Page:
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John Preston

John Preston, D. D.—This celebrated divine descended from the Prestons of Preston in Lancashire, was born at Heyford in Northamptonshire, in the year 1587, and educated first in King's college, and then in Queen's college, Cambridge. In the latter situation he was pupil to the pious and learned Mr. Oliver Bowles, when he made amazing progress in philosophy, and almost every other

and haying hopes of high preferment at court, he looked upon the study of divinity as insignificant, and far beneath the attention of a great mind. In the year 1609 he was chosen fellow of his college. The Lord, who designed him I to fill an important office in his church, was pleased to frus> trate his aspiring thoughts. Being brought to hear Mr. John Cotton at St. Mary's church, the word of God made so deep an impression on his mind, as at once cured him of thirsting after preferment. From this time he became remarkable for true christian piety; and though he had hitherto despised the ministerial work as beneath his notice, he now directed all his studies with a view to that sacred employment.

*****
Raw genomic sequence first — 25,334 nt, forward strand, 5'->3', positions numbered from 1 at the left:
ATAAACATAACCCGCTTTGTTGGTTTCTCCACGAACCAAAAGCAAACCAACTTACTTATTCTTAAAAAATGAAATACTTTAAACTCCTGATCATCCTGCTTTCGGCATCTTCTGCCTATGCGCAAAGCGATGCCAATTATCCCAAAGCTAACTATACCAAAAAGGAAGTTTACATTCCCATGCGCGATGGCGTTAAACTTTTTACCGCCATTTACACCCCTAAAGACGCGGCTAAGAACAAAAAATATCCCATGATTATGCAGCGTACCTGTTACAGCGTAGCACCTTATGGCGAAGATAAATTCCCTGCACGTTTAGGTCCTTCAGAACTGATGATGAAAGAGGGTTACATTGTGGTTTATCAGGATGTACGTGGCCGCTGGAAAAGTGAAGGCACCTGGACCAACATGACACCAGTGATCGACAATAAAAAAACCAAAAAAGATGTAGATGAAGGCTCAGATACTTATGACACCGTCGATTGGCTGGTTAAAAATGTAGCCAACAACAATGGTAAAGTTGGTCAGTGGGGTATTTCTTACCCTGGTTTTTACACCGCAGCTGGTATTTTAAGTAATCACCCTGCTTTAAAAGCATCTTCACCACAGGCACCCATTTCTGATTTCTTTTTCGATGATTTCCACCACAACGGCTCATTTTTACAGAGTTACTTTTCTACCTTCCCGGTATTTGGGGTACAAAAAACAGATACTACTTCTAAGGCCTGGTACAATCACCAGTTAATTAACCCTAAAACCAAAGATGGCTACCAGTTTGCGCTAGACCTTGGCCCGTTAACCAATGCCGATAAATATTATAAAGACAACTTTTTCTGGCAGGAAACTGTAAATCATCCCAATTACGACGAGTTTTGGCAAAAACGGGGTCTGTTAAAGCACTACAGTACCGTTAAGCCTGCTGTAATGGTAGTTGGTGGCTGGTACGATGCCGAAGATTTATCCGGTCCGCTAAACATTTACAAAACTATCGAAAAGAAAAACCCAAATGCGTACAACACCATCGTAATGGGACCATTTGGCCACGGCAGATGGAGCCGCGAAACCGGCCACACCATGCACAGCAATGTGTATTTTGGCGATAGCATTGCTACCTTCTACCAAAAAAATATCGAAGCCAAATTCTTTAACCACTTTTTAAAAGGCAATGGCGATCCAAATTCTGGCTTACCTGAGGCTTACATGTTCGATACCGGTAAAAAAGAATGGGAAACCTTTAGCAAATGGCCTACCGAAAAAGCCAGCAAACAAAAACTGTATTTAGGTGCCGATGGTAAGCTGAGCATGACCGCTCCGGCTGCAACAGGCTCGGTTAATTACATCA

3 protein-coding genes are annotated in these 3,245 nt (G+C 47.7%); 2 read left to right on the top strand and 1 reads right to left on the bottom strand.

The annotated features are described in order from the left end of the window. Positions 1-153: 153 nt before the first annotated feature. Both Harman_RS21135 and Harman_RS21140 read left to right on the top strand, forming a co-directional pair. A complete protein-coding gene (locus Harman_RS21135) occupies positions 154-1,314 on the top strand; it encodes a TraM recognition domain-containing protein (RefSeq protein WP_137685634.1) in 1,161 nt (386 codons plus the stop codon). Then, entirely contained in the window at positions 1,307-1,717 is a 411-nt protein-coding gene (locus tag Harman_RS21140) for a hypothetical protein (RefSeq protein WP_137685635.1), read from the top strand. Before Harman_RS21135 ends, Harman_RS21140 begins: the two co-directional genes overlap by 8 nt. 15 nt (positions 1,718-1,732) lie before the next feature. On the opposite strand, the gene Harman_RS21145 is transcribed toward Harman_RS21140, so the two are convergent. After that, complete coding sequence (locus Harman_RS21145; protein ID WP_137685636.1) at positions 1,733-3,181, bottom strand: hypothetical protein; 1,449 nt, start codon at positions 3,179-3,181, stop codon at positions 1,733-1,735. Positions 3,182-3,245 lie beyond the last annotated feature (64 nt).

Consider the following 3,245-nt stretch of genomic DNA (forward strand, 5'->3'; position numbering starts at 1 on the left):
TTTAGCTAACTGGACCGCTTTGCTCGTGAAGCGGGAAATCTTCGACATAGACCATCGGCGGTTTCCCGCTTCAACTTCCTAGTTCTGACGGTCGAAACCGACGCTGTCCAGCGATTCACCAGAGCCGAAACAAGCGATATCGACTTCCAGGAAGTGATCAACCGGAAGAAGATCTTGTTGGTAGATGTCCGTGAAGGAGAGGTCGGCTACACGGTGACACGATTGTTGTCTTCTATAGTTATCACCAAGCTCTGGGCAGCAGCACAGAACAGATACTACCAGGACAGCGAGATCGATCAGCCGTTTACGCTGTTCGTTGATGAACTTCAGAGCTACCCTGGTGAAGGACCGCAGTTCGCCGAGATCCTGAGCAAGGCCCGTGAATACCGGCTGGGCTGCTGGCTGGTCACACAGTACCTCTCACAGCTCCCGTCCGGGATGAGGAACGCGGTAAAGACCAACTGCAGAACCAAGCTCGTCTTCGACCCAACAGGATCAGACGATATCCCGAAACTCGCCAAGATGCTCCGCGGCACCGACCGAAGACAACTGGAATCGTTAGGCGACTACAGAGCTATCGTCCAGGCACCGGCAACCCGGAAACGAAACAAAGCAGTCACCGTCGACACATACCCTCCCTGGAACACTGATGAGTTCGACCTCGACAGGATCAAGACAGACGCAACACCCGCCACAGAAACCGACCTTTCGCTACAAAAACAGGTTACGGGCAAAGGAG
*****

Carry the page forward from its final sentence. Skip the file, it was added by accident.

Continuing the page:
When King James visited (he university of Cambridge, Preston, being a man of such extraordinary learning, was appointed one of the disputants before his majesty. The subject of disputation was, " Whether brutes had reason, and could make syllogisms." He maintained the affirmative ; as in the case ot a hound, when he comes to a place where three ways meet, he tries one, then another; but, finding no scent, runs down the third with full cry, concluding that as the hare is not gone in either of the two first ways, she must necessarily be gone in the third. The argument, it is said, had so wonderful an effect upon the audience, especially upon the king, that it would have opened a door to his preferment, had not his inclinations to puritanism been a bar in the way. Indeed, Sir Fulke Graville, afterwards Lord Brook, was so highly pleased with him, that, in addition to other demonstrations of his peculiar esteem, he settled fifty pounds a year upon him, and continued to be his great friend ever after.*